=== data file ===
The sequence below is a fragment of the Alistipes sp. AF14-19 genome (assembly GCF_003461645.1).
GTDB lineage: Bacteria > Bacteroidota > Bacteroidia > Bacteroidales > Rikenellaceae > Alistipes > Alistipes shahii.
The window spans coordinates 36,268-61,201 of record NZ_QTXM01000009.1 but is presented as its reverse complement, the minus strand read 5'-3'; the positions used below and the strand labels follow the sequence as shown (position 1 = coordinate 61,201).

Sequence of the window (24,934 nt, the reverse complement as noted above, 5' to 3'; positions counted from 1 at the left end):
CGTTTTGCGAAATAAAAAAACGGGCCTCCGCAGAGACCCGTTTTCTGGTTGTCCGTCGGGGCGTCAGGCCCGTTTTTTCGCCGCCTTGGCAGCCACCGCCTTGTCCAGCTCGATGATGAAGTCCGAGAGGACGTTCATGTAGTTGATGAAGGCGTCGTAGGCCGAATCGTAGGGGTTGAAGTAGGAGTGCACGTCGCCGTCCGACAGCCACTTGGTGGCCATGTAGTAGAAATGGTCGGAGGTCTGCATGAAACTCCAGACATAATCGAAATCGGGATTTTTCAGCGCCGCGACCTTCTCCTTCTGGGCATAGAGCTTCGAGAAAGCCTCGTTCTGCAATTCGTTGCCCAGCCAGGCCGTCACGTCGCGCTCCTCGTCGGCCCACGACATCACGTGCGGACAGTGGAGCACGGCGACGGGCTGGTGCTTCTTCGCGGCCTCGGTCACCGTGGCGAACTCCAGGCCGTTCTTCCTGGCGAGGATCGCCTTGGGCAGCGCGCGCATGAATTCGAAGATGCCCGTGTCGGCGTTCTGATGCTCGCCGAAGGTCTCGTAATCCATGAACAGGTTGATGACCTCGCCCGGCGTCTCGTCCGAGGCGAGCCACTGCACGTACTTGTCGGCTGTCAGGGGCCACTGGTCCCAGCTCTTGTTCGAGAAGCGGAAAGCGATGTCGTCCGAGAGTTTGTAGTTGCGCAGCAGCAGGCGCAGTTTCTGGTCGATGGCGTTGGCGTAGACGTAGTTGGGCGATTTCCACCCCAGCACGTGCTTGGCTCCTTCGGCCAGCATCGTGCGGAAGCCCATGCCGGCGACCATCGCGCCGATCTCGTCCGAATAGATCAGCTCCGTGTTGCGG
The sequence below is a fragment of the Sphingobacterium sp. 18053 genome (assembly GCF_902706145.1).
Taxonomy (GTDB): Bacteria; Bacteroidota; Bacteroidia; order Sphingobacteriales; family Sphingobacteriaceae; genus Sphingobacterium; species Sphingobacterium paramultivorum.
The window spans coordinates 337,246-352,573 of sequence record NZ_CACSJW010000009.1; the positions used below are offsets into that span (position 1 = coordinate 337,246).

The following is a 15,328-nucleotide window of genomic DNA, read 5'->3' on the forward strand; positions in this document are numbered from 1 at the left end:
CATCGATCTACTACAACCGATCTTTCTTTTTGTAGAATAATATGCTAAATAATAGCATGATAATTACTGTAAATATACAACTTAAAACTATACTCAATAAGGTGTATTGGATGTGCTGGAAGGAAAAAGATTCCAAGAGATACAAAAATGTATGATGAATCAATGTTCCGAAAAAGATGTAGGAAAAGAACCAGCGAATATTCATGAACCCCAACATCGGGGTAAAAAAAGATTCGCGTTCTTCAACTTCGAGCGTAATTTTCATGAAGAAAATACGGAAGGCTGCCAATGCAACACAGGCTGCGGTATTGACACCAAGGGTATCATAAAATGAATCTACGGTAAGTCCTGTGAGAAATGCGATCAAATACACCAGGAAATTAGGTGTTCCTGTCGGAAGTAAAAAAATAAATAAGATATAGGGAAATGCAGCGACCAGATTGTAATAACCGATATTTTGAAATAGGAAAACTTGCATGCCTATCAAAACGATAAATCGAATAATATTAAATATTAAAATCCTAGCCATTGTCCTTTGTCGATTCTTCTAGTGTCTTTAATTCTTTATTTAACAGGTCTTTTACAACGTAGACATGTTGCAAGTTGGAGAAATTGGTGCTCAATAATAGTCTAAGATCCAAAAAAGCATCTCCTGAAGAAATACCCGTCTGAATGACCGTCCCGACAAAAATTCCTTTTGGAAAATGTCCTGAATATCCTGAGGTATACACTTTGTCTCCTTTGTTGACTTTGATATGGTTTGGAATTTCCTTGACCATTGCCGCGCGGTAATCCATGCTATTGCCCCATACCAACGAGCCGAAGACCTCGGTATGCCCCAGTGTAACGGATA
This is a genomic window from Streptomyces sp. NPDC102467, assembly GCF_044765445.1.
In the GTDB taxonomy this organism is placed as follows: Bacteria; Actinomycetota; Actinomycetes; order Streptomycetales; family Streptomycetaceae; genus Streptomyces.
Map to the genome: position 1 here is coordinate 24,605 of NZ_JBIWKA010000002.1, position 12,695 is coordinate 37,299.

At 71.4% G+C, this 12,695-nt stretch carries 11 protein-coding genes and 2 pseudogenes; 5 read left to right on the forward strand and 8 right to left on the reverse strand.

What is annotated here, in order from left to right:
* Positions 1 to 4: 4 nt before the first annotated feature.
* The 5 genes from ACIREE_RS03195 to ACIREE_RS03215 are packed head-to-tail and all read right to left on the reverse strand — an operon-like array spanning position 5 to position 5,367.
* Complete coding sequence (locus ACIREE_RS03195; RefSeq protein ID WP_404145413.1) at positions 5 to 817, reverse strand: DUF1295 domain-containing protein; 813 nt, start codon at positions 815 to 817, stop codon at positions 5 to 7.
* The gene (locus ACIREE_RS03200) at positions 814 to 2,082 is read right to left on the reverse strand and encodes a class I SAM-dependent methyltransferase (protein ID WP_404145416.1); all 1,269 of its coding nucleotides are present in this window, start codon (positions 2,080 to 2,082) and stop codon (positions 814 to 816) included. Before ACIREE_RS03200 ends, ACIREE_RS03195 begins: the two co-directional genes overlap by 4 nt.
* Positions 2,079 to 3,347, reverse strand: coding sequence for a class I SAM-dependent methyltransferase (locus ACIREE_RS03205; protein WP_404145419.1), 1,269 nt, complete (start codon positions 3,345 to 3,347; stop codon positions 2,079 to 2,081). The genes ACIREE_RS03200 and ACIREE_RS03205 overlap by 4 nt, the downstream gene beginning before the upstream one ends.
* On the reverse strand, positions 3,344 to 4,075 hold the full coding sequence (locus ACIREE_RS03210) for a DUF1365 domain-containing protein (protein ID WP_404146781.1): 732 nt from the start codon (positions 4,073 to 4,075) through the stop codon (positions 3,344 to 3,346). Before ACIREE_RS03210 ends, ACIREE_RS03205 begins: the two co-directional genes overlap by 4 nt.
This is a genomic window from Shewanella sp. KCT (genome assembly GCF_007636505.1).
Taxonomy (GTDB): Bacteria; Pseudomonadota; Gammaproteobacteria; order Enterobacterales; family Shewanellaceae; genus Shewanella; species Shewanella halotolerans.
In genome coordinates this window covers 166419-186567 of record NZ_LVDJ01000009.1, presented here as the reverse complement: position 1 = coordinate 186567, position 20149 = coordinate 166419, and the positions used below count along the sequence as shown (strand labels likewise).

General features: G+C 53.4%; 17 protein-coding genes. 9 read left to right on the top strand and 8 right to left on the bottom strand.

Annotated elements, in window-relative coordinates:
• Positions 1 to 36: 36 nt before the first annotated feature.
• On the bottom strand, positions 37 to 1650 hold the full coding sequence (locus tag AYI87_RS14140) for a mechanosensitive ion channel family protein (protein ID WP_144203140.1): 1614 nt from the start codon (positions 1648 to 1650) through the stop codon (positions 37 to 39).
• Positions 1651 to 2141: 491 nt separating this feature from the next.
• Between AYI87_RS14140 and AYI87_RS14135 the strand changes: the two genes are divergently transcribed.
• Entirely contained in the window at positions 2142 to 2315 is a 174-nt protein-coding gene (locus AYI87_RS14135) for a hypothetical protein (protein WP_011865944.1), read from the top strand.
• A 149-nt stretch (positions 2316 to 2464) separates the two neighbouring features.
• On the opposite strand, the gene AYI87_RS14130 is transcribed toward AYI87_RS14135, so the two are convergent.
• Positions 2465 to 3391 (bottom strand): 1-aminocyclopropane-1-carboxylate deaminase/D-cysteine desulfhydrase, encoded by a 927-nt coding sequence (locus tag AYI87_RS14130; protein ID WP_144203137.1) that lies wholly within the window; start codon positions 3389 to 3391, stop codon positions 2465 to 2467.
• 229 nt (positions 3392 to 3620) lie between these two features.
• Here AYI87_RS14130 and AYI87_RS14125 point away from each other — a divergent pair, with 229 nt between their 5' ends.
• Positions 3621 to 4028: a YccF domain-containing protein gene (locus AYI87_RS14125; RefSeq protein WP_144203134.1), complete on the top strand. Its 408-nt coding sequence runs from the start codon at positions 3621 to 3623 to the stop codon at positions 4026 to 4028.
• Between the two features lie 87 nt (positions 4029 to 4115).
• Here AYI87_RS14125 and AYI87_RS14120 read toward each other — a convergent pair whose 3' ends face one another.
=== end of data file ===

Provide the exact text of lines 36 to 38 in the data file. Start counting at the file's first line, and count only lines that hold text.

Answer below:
• Here AYI87_RS14130 and AYI87_RS14125 point away from each other — a divergent pair, with 229 nt between their 5' ends.
• Positions 3621 to 4028: a YccF domain-containing protein gene (locus AYI87_RS14125; RefSeq protein WP_144203134.1), complete on the top strand. Its 408-nt coding sequence runs from the start codon at positions 3621 to 3623 to the stop codon at positions 4026 to 4028.
• Between the two features lie 87 nt (positions 4029 to 4115).